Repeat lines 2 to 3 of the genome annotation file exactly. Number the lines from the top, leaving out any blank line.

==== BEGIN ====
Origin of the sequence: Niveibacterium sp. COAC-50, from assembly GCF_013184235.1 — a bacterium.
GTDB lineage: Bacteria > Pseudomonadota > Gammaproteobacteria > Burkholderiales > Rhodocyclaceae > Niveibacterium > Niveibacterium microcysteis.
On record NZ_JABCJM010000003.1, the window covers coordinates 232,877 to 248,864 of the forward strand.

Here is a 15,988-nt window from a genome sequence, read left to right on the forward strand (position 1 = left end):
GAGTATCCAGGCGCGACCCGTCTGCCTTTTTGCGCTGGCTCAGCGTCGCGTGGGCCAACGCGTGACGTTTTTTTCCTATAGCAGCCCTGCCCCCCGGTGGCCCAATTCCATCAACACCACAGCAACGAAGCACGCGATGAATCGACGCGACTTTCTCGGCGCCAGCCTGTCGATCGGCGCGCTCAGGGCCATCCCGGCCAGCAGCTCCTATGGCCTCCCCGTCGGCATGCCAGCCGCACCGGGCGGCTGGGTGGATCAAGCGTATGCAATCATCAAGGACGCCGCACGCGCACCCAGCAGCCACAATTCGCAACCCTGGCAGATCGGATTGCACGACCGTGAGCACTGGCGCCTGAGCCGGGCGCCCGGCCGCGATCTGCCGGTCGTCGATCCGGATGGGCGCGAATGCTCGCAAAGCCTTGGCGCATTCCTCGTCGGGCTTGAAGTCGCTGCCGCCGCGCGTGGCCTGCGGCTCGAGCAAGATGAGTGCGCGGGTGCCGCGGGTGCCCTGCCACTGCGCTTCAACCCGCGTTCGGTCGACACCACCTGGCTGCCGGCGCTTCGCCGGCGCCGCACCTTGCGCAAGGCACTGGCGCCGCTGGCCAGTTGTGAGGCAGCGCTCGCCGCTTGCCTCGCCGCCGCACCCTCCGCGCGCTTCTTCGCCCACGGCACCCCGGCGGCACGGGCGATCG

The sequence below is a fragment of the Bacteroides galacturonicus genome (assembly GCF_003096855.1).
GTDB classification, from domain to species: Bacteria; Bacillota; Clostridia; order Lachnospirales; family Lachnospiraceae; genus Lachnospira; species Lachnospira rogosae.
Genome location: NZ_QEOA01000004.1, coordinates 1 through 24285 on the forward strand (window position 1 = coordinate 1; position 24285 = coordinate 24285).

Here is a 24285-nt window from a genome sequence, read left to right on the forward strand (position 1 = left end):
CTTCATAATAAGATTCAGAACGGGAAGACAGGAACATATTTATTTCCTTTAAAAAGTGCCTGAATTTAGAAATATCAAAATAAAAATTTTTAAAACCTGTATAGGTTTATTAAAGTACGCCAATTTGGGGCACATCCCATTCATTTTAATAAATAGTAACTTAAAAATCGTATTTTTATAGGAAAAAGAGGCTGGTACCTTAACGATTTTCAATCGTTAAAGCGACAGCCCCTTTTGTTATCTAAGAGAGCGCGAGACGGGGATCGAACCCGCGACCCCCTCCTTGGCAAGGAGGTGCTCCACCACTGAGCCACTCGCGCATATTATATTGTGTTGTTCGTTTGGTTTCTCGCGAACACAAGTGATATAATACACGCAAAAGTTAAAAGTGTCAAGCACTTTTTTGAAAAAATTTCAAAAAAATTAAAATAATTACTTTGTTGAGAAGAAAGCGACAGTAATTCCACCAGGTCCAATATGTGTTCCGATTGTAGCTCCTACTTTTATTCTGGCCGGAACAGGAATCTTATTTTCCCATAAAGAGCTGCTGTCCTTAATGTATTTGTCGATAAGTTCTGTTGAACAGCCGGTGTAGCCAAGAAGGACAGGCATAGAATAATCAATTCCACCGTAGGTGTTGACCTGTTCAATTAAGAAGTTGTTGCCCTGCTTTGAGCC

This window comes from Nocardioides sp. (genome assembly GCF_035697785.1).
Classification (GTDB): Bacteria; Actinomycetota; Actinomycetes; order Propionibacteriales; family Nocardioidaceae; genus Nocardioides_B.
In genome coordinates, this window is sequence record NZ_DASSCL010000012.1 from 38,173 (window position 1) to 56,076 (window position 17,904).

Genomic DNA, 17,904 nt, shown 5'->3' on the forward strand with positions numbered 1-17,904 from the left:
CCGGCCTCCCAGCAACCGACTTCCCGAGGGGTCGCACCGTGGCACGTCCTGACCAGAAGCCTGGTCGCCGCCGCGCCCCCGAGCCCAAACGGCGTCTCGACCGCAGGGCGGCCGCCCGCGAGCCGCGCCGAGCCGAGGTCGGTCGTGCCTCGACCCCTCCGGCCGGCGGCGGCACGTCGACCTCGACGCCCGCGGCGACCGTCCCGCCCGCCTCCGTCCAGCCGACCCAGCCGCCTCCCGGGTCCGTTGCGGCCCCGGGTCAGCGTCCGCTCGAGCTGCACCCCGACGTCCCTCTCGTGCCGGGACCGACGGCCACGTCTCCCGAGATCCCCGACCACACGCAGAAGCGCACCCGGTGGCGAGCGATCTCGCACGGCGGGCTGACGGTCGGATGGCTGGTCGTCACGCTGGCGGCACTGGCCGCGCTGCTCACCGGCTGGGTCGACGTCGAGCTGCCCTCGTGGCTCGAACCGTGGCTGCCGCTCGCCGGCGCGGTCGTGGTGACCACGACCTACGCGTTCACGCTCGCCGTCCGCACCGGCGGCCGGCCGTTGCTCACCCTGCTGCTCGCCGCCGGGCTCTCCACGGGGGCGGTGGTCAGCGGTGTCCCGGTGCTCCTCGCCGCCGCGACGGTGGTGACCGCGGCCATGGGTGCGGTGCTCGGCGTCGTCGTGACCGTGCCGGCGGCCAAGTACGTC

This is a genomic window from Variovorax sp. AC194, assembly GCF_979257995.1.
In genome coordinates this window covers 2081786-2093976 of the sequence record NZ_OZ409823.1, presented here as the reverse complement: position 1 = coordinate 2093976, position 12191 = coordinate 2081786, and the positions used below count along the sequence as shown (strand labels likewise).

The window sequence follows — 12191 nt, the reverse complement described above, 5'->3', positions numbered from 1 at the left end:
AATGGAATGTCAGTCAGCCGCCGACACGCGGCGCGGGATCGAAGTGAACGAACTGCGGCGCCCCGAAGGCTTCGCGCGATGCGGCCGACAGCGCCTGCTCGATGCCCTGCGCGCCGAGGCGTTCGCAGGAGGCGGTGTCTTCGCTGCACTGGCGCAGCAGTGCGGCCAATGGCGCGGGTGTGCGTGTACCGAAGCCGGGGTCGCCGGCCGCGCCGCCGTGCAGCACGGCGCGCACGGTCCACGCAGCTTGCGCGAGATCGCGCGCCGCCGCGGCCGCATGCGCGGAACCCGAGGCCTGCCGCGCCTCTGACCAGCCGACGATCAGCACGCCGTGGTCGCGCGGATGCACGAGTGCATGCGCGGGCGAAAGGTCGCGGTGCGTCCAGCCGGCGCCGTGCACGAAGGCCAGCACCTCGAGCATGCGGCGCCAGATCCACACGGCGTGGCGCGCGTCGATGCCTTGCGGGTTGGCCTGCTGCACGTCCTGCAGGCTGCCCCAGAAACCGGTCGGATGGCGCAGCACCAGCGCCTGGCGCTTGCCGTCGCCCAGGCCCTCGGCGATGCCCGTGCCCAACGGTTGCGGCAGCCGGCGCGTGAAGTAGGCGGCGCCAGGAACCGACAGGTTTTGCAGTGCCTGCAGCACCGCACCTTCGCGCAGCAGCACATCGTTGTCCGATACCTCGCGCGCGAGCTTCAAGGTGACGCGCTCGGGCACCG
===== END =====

GTDB lineage: Bacteria > Pseudomonadota > Gammaproteobacteria > Burkholderiales > Rhodocyclaceae > Niveibacterium > Niveibacterium microcysteis.
On record NZ_JABCJM010000003.1, the window covers coordinates 232,877 to 248,864 of the forward strand.